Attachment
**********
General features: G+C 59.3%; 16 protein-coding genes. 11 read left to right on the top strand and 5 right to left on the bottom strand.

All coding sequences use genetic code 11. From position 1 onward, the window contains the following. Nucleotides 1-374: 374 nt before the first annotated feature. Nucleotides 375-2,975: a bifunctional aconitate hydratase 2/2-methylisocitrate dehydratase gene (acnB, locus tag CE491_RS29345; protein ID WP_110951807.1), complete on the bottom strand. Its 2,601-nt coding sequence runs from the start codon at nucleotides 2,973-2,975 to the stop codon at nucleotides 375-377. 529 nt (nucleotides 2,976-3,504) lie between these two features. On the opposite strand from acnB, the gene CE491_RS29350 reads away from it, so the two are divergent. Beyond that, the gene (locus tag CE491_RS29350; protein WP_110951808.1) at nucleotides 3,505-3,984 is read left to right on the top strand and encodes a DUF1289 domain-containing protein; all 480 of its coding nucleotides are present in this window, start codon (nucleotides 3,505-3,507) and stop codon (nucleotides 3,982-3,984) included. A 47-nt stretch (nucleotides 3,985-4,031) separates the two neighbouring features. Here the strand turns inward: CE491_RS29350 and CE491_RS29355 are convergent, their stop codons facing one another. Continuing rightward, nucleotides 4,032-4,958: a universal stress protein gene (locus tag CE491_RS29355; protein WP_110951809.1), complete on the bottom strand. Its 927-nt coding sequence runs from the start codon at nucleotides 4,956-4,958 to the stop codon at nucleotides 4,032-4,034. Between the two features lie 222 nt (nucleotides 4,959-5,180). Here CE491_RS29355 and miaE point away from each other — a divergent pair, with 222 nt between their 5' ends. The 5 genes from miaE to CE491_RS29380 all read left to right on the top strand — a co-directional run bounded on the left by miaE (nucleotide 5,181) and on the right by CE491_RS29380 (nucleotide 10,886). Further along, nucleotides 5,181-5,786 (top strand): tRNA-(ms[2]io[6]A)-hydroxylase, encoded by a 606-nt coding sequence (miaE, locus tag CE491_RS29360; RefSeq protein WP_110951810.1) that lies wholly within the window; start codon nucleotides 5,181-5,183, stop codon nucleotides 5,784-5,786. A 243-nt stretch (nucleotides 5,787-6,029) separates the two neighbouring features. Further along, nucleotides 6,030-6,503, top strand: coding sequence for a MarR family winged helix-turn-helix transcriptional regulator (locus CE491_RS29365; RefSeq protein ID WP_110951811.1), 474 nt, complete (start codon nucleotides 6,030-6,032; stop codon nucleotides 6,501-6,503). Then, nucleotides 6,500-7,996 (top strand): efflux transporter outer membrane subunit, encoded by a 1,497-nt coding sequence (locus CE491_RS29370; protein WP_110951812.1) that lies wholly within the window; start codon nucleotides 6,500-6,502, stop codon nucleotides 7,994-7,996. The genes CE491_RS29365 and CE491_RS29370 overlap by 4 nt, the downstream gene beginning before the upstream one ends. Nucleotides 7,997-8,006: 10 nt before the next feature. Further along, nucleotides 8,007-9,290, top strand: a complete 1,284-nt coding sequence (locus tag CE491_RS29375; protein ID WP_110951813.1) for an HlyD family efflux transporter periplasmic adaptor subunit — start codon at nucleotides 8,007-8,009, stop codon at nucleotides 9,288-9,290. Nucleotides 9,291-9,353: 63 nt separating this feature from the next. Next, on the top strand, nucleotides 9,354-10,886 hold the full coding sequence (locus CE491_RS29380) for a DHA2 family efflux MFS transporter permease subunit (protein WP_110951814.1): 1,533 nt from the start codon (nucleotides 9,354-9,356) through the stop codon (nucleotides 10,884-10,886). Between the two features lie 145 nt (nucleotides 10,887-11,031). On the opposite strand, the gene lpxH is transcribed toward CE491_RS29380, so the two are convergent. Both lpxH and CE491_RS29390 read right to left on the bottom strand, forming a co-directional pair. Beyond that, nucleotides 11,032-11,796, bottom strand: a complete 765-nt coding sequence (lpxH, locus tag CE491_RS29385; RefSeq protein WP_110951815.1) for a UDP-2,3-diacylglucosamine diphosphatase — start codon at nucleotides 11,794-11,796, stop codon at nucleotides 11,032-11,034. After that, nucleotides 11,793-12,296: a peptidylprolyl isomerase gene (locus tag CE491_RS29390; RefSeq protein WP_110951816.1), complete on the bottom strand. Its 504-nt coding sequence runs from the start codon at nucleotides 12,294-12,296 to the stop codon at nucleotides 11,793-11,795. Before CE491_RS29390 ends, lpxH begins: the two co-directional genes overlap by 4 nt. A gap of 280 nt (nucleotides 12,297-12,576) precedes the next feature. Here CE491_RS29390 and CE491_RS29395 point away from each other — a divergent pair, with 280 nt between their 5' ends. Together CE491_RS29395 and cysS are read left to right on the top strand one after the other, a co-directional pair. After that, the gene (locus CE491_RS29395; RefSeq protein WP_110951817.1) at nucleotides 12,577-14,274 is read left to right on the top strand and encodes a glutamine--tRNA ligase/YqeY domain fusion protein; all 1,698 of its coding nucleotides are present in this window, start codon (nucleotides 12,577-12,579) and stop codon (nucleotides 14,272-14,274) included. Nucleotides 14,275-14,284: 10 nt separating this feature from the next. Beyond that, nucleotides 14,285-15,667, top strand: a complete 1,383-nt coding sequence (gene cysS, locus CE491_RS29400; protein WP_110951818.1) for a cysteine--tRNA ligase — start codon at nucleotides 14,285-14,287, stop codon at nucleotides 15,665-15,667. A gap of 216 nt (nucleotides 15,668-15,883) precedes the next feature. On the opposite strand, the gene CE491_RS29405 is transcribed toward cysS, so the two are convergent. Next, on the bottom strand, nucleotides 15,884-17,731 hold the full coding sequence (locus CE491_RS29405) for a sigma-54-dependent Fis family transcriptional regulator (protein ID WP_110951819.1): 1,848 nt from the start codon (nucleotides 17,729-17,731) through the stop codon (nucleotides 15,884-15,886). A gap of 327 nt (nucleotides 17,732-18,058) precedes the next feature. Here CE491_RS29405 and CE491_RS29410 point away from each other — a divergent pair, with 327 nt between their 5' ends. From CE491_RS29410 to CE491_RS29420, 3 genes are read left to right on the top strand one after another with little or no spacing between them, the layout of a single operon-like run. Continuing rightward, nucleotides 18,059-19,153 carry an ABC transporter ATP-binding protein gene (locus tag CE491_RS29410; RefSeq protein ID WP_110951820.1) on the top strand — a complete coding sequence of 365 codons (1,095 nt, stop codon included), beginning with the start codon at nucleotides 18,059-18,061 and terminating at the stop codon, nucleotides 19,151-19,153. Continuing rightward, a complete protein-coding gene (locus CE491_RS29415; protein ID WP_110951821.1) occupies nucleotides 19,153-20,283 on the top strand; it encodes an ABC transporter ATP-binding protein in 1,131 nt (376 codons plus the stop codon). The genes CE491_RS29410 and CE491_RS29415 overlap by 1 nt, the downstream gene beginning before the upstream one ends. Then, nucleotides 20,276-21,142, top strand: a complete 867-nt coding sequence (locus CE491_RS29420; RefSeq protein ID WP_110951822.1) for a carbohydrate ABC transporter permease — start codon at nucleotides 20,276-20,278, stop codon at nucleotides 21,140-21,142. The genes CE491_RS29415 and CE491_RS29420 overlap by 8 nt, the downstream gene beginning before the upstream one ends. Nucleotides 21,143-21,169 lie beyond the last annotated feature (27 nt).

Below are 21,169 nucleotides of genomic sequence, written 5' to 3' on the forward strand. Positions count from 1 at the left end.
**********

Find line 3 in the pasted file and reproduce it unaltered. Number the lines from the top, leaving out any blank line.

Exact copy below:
Below are 21,169 nucleotides of genomic sequence, written 5' to 3' on the forward strand. Positions count from 1 at the left end.